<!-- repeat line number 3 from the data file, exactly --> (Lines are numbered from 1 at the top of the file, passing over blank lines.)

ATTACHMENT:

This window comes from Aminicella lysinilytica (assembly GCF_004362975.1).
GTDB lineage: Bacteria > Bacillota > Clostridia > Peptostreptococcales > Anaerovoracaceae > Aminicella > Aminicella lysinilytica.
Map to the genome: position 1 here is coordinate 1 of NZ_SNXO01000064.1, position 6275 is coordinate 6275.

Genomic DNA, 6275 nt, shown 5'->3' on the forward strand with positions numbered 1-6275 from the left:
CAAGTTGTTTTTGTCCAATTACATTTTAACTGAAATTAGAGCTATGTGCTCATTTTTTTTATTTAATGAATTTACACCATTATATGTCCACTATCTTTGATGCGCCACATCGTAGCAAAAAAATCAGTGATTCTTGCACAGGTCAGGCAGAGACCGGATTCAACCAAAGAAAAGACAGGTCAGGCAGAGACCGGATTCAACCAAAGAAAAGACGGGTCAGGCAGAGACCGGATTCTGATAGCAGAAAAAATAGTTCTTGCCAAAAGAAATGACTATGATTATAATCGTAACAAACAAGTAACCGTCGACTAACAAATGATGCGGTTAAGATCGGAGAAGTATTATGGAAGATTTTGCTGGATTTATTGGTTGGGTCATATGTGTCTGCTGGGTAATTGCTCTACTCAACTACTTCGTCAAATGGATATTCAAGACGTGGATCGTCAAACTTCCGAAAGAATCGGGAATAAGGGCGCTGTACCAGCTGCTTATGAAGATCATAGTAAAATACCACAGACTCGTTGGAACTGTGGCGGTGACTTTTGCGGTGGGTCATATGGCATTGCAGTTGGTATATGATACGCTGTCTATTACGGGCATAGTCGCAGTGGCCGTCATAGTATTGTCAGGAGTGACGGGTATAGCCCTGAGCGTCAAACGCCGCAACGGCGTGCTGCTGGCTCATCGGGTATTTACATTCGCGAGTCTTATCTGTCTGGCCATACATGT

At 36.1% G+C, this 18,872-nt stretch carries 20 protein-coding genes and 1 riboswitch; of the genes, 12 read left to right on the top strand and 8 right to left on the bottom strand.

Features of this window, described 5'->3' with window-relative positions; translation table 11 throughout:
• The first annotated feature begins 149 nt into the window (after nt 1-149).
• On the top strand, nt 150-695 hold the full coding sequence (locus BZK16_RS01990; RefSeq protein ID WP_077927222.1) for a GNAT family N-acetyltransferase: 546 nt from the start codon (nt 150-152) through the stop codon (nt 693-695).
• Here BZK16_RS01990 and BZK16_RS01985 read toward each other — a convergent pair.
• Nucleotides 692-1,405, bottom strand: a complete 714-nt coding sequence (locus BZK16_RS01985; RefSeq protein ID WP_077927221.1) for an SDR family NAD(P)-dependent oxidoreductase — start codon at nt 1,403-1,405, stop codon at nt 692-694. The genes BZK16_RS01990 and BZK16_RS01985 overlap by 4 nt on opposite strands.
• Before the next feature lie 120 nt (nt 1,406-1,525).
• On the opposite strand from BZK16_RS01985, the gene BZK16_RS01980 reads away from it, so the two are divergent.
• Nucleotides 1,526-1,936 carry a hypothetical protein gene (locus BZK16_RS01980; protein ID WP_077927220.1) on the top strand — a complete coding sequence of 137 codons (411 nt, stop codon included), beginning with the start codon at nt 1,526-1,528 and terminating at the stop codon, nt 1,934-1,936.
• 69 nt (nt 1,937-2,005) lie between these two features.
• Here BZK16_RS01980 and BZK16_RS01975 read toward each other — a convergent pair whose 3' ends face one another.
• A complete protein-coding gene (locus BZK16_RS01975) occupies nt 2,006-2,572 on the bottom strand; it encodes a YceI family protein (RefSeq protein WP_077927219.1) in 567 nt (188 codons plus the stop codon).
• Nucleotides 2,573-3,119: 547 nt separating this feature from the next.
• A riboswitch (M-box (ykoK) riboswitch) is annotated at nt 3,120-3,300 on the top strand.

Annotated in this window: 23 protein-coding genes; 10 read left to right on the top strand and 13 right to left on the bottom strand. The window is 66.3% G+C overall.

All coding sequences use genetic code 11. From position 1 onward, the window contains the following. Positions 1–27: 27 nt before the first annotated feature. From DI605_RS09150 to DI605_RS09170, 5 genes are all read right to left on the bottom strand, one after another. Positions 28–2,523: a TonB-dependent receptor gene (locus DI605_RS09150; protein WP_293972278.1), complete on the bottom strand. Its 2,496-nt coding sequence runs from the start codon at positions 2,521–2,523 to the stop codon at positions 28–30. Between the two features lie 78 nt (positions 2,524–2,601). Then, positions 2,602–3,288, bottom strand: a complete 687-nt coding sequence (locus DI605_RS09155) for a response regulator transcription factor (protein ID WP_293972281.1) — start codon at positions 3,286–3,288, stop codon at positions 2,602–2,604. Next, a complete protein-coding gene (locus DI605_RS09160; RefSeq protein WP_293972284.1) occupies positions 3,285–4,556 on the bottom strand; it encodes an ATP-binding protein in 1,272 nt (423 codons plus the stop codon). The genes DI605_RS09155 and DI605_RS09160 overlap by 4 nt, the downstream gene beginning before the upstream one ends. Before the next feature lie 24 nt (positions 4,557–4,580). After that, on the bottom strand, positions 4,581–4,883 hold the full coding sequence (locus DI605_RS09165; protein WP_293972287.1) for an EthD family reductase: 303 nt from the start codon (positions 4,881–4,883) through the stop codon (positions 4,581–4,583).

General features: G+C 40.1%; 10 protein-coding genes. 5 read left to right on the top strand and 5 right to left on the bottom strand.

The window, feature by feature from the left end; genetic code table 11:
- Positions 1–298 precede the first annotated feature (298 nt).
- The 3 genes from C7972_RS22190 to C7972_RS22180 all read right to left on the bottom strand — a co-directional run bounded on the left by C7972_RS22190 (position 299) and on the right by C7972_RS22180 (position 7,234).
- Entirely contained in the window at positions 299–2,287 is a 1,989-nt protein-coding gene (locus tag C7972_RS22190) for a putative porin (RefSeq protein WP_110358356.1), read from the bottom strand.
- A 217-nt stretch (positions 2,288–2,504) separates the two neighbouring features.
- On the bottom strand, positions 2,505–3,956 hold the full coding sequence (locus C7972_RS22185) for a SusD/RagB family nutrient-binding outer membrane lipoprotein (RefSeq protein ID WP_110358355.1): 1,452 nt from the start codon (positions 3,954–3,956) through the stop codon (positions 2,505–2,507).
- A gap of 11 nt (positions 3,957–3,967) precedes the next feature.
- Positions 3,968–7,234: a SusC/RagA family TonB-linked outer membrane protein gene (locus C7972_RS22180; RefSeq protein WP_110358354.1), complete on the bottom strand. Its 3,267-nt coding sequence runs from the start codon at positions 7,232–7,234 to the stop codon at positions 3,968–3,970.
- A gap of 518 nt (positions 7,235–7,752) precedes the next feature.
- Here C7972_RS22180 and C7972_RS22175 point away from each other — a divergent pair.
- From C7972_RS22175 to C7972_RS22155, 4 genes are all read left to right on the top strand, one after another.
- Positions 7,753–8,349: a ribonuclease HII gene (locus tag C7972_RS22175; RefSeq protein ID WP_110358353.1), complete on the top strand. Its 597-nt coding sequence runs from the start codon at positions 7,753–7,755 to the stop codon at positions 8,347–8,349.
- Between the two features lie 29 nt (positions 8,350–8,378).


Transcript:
Map to the genome: position 1 here is coordinate 1 of NZ_SNXO01000064.1, position 6275 is coordinate 6275.